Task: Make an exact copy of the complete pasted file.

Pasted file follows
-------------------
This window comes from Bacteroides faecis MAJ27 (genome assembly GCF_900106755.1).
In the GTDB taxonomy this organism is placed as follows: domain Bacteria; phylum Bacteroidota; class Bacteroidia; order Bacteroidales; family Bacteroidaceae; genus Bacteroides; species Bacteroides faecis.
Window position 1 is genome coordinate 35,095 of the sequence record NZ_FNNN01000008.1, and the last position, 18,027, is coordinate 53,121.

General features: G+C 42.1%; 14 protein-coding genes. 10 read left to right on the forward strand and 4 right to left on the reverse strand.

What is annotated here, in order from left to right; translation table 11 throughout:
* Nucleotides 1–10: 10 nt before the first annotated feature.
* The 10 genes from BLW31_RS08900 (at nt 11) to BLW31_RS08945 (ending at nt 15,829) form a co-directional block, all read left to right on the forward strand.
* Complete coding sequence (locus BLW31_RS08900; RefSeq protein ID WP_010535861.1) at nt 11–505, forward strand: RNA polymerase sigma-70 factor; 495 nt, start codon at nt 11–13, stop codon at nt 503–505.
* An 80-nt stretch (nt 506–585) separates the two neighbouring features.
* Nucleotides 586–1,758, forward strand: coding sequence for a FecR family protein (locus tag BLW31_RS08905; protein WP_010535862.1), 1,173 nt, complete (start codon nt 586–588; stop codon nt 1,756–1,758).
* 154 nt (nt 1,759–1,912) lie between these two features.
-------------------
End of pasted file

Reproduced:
This window comes from Bacteroides faecis MAJ27 (genome assembly GCF_900106755.1).
In the GTDB taxonomy this organism is placed as follows: domain Bacteria; phylum Bacteroidota; class Bacteroidia; order Bacteroidales; family Bacteroidaceae; genus Bacteroides; species Bacteroides faecis.
Window position 1 is genome coordinate 35,095 of the sequence record NZ_FNNN01000008.1, and the last position, 18,027, is coordinate 53,121.

General features: G+C 42.1%; 14 protein-coding genes. 10 read left to right on the forward strand and 4 right to left on the reverse strand.

What is annotated here, in order from left to right; translation table 11 throughout:
* Nucleotides 1–10: 10 nt before the first annotated feature.
* The 10 genes from BLW31_RS08900 (at nt 11) to BLW31_RS08945 (ending at nt 15,829) form a co-directional block, all read left to right on the forward strand.
* Complete coding sequence (locus BLW31_RS08900; RefSeq protein ID WP_010535861.1) at nt 11–505, forward strand: RNA polymerase sigma-70 factor; 495 nt, start codon at nt 11–13, stop codon at nt 503–505.
* An 80-nt stretch (nt 506–585) separates the two neighbouring features.
* Nucleotides 586–1,758, forward strand: coding sequence for a FecR family protein (locus tag BLW31_RS08905; protein WP_010535862.1), 1,173 nt, complete (start codon nt 586–588; stop codon nt 1,756–1,758).
* 154 nt (nt 1,759–1,912) lie between these two features.